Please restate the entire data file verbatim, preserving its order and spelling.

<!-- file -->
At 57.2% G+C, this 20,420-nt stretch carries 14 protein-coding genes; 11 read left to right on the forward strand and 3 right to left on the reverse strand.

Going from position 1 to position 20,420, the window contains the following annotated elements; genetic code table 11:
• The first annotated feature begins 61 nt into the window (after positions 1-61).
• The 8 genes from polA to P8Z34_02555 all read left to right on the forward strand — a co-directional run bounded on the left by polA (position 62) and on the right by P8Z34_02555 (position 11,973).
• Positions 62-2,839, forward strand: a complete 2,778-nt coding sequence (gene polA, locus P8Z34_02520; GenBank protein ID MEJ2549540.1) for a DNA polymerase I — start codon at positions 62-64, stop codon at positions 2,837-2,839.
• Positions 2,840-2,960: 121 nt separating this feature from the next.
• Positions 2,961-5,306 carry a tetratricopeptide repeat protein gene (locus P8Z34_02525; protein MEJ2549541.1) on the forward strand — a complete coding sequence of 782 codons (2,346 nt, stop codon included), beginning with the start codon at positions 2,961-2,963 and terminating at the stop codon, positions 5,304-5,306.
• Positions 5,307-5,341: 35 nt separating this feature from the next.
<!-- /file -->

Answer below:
At 57.2% G+C, this 20,420-nt stretch carries 14 protein-coding genes; 11 read left to right on the forward strand and 3 right to left on the reverse strand.

Going from position 1 to position 20,420, the window contains the following annotated elements; genetic code table 11:
• The first annotated feature begins 61 nt into the window (after positions 1-61).
• The 8 genes from polA to P8Z34_02555 all read left to right on the forward strand — a co-directional run bounded on the left by polA (position 62) and on the right by P8Z34_02555 (position 11,973).
• Positions 62-2,839, forward strand: a complete 2,778-nt coding sequence (gene polA, locus P8Z34_02520; GenBank protein ID MEJ2549540.1) for a DNA polymerase I — start codon at positions 62-64, stop codon at positions 2,837-2,839.
• Positions 2,840-2,960: 121 nt separating this feature from the next.
• Positions 2,961-5,306 carry a tetratricopeptide repeat protein gene (locus P8Z34_02525; protein MEJ2549541.1) on the forward strand — a complete coding sequence of 782 codons (2,346 nt, stop codon included), beginning with the start codon at positions 2,961-2,963 and terminating at the stop codon, positions 5,304-5,306.
• Positions 5,307-5,341: 35 nt separating this feature from the next.